In-season detection of corn grains results in field variability and enhanced nitrogen (N) management. To forecast in-season yield potential, a recent study published in Agronomy compares multiple optical sensors and vegetation indices (VIs) at various corn grain stages. These stages include the normalized difference red edge (NDRE), normalized difference vegetation index (NDVI), and simplified canopy chlorophyll content index (SCCCI).
Researchers chose eight sites for field trials in Mississippi. GreenSeeker, SPAD sensor, Crop Circle, and unmanned aerial system (UAS) equipped with a MicaSense optical sensor and two proximal optical sensors were used to gather data on crop reflectance.
Yield Goals Result in Low Nitrogen Recovery
Crop Grain yields increase by 30–50% due to nitrogen treatment. Nitrogen treatment sustains a greater population and fosters economic growth. The majority of nitrogen fertilizers used in the US nowadays are utilized to grow corn. Only half of the nitrogen applied is recovered. Lost nitrogen results in agricultural nitrogen pollution.
Using ineffective techniques, such as yield objectives for nitrogen detection contributes to low nitrogen recovery. Mississippi State recommends using the crop yield goal (CYG) strategy. CYG Method is inefficient in Mississippi due to geographical and temporal variabilities.
Non‐Destructive Canopy Reflectance Sensing as an Alternative to CYG Method
Non-destructive canopy reflectance sensing is an alternative to CYG-based nitrogen management. Numerous significant mechanisms in plants depend on nitrogen. Nitrogen is needed in much larger amounts compared to other nutrients. The chemical or physical characteristics of plants show a deficit in nitrogen.
Crop canopy sensors accurately account for nitrogen shortages since they cause plants to be less chlorophyll-rich and green. Multiple vegetation indices (VIs) are used based on variations in crop reflectance to define geographical and temporal N variability.
In-season Crop Grain Yield Detection Based on Optical Sensors
In-season detection of crop grain yield provides a unique environmental nitrogen rate. In-season detection reduces temporal and spatial variability. The ability to forecast in-season yield potential using an algorithm built from on-site data is a prerequisite for developing a nutrient management strategy based on optical sensor technologies. The capacity to discern differences in crop nitrogen uptake by employing distinctions in vegetative indices (VI) allows for the computation of in-season yield potential.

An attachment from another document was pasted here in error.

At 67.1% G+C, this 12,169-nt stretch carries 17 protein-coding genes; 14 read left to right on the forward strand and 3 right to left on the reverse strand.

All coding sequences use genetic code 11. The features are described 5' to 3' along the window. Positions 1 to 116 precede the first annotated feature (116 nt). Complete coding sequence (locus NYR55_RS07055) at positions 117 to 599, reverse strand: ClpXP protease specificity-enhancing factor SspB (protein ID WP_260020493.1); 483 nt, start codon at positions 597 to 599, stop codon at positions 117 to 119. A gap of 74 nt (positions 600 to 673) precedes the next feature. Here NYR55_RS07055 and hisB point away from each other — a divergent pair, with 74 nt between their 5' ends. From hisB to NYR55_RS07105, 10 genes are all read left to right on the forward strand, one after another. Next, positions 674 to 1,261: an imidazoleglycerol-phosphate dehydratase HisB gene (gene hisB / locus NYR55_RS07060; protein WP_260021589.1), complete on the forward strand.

Optical Sensor‐Based Datasets and Corn Grain Correlations
Corn growth stage, vegetative indices, and optical sensors are necessary for accurate in-season corn grain yield prediction. Vegetative and reproductive stages of corn growth are often separated with V1. V1 designates the one-leaf stage up until tasseling which is labeled as VT. Similar to this, R stages start at R1 based on corn kernel development and end at R6 with a mature and ready harvest crop. The V7 to V9 growth stages are the strongest correlation between NDVI and corn grain yields. V7 is the best stage for predicting grain yield. No statistically significant differences exist between the GreenSeekerTM (Trimble Inc., Sunnyvale, CA, USA) and Crop CircleTM ACS430 (Holland Scientific, Lincoln, NE, USA)optical sensors when predicting corn grain yield using an NDVI-derived INSEY technique at the V6 stage.
Investigation of Optical Sensor‐Based Nitrogen Management Applicability
The use of NDRE improves the connection between INSEY and corn grain yield because the red edge wavelength is less affected by saturation effects at later growth stages. Additionally, there is proof that the simplified canopy chlorophyll content index (SCCCI), which contains both NDVI and NDRE is more accurate at predicting grain yield than either NDVI or NDRE.
Oglesby et al. thoroughly evaluated the applicability of optical sensor-based nitrogen management in light of the interconnected elements influencing in-season yield forecast. Analyzing the capacity to forecast yield potential using various optical sensors and VIs at multiple growth phases allowed the nitrogen management assessment. The researchers also assessed the most effective technique for predicting grain yields using VI data. The inferences used to develop an algorithm that could precisely forecast Mississippi's nitrogen needs similar to those developed for other regions were also studied.
This study evaluated four optical sensors and three vegetative indices at various corn grain development stages. There were differences in the ability to estimate corn grain yield between the various vegetative indices, optical sensors, and stages. More specifically, SCCCI and later growth stages predicted corn grain yield most accurately. SPAD optical sensor was best suited for predicting corn grain yields.
The VI data approach was also investigated in this study, and significant variance was discovered. The variance caused by methodological variations emphasized the necessity of evaluating the VI approach while developing future corn grain yield prediction models. The practicality should be considered when an algorithm's end objective is commercial employment.
Oglesby, C., Fox, A. A. A., Singh, G., & Dhillon, J. (2022) Predicting In-Season Corn Grain Yield Using Optical Sensors. Agronomy, 12(10), Article 10. https://www.mdpi.com/2073-4395/12/10/2402
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